The broadcast is a success, though it’s briefly interrupted when a tube in Chuck’s transmitter burns out and he has to risk burning his fingers to pull it out and replace it. Alas, on the night of the broadcast Vicki accidentally locks herself into the ladies’ rest room at the train station while they’re waiting to return to New York and Rix rescues her, but in the process he embraces her and they realize they’re in love — much to the discomfiture of Chuck, who walks out on Rix’s operation and accepts an offer from Bruce Chadwick to work for his new radio station, which quickly becomes the top New York station and virtually drives Rix out of business. Chadwick offers Vicki a contract to sing on his station, and she’s unwilling to take it, but agrees after Rix walks out on her (he’s still in love with her, of course, but doesn’t want to keep her tied to him if she can do better elsewhere). Of course — as we could tell from César Romero’s “roo” moustache and overall Latin-lover demeanor — his interest in Vicki is more than just professional. Eventually Chuck puts into practice an idea Rix had back when they were still partners — renting space on long-distance phone lines so a radio broadcast from New York could be heard all over the country at the same time — and on the night of “The Great American Broadcast,” introduced by a theme song sung in stentorian tones by James Newill (who both looks and sounds so much like Douglas MacPhail from MGM’s Babes in Arms I thought it might be he), in what’s essentially a recycling of the ending of the Tyrone Power-Alice Faye vehicle Alexander’s Ragtime Band with the genders reversed, Chuck brings Rix backstage and then has him go on, introducing Rix as the originator of the nationwide network idea and joining him and Vicki for the trio, “I Take to You.” Rix ends up with Vicki, of course, and Chuck is paired off with Chadwick’s secretary (Mary Beth Hughes, wasted as usual; her femme fatale performance in the 1945 film noir The Great Flamarion should have made her a major star, but didn’t), while Chadwick presumably has to content himself with making oodles of money from his national radio network.

The Great American Broadcast is an O.K. entertainment, directed effectively by Archie Mayo (he was at least marginally better than Irving Cummings, who usually got the assignment for Faye’s vehicles) from a committee-written script (Don Ettlinger, Irving Blum, Robert Ellis, Helen Logan and an uncredited Samuel Hoffenstein, who was probably responsible for the mordant quips) and benefiting enormously from the guest stars 20th Century-Fox shoved into it, including the Nicholas Brothers, the Ink Spots and the Wiere Brothers. The Nicholas Brothers you probably already know about — they and the Ink Spots are introduced as porters at the train station in Toledo where Rix and Chuck set up their equipment to broadcast the Dempsey-Willard fight, and they set four suitcases on the floor of the station and do a spectacular dance around and sometimes on top of them that’s easily the best thing in the movie. The Ink Spots were a Black singing group (originally there were four of them, though later incarnations featured just three) who started out as Mills Brothers imitators but eventually developed their own sound, mainly due to the high falsetto tenor of Bill Kenny, who joined in 1936 (two years after the group was founded) and worked out arrangements in which he would sing the first chorus of a song “straight,” then the group’s bass singer, Hoppy Jones, would talk his way through another chorus. This approach, used almost exclusively on ballads, gave the Ink Spots a unique style that was very influential — among the songs Elvis Presley recorded on his first session for Sun Records was a cover of the Ink Spots’ “I Love You Because,” where with his incredible vocal range Elvis was able to do both the tenor lead and the bass rap (later he’d pull the same thing when he covered Clyde McPhatter and the Drifters’ version of “White Christmas,” singing the first chorus like McPhatter and the second like the Drifters’ bass singer, Bubba Thrasher). In The Great American Broadcast the Ink Spots sing “Alabamy Bound” (just before the Nicholas Brothers do their spectacular dance to it) and “I’ve Got a Bone to Pick with You,” a new song by Harry Warren and lyricist Mack Gordon, whose songs for the score are serviceable without being great.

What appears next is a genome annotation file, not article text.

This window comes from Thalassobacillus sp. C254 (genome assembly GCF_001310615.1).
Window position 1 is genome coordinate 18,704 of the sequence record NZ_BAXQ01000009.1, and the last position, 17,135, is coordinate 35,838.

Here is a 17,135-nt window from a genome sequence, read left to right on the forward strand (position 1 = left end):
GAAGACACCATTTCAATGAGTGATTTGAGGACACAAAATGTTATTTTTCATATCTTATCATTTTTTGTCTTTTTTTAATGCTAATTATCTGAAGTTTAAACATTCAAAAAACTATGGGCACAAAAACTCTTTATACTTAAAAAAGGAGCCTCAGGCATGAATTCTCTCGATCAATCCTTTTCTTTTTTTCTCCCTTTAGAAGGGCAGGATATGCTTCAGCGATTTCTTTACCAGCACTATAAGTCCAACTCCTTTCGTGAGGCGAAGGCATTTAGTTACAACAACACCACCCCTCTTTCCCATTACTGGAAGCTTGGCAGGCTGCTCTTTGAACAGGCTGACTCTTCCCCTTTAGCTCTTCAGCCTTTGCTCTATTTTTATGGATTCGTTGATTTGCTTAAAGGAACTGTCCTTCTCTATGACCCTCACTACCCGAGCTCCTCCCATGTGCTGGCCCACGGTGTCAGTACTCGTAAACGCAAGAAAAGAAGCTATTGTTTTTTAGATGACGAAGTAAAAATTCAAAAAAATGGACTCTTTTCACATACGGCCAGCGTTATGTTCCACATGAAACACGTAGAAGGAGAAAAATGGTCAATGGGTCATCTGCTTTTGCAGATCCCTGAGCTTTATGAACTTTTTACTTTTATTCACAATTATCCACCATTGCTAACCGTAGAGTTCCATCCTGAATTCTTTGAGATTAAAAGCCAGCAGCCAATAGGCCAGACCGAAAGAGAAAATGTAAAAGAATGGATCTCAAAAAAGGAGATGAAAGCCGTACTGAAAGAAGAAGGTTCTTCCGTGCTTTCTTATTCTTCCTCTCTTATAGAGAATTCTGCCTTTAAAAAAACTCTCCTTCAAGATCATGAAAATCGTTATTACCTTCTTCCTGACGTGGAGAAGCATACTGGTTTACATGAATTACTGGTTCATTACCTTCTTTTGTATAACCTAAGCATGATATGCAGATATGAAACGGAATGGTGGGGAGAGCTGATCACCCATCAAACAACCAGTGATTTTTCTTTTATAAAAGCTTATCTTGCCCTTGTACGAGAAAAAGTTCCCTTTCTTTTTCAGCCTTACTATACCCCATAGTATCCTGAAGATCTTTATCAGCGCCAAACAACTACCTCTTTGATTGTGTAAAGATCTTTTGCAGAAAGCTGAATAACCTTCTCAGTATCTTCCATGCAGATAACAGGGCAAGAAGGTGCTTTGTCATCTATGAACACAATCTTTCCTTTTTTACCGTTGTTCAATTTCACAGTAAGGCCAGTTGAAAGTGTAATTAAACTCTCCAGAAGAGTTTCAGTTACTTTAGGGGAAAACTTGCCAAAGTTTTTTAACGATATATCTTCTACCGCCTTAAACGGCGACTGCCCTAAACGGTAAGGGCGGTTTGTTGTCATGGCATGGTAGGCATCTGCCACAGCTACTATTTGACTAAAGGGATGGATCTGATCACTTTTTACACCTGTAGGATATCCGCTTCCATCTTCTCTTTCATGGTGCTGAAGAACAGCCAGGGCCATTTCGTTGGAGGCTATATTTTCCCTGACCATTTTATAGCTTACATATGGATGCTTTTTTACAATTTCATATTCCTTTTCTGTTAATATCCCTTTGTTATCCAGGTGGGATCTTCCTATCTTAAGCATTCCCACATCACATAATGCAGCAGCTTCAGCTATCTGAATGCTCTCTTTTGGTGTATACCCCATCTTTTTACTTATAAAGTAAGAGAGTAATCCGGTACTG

The Wiere Brothers were a trio 20th Century-Fox imported from vaudeville; they were Europeans and had previously made the film Vogues of 1938 (a Walter Wanger musical whose production ran so far over schedule they had to change the title — it was originally Vogues of 1937), and though Leonard Maltin’s entry on the Wiere Brothers in his book Movie Comedy Teams said the Wiere Brothers’ contribution to Vogues wasn’t used in the final cut, it was certainly in the film when I saw it on American Movie Classics in the 1990’s. Evidently Fox thought they were going to be the replacements for the Ritz Brothers, who’d quit the studio and moved over to Universal in 1940, but whereas the Ritzes were manic and energetic (Charles and I watched their spoof The Three Musketeers and he called them a bastard combination of the Marx Brothers and the Three Stooges), the Wieres were subtle and witty. They appear twice in The Great American Broadcast, first doing a cheese commercial and then performing as “The Stradivarians,” doing an act as three comic violinists dueling with each other (and at least one of the Wieres was a genuinely talented violinist — just like Jack Benny, who actually knew his way around a fiddle and jammed effectively with Joe Venuti in private but had to play terribly in public to keep up his image); the act is brilliant and incredibly funny, but one can see why the Wieres didn’t make it big as U.S. movie stars and in fact made only two more major film appearances (in the Hope-Crosby Road to Rio in 1947 and Elvis’s vehicle Double Trouble in 1967). The Great American Broadcast isn’t a great film, and its portrait of radio’s early days is a pretty sanitized one (even more than that of the early days of movies in Hollywood Cavalcade!), but it’s comfortable entertainment raised to a higher level when the guest stars are on the screen.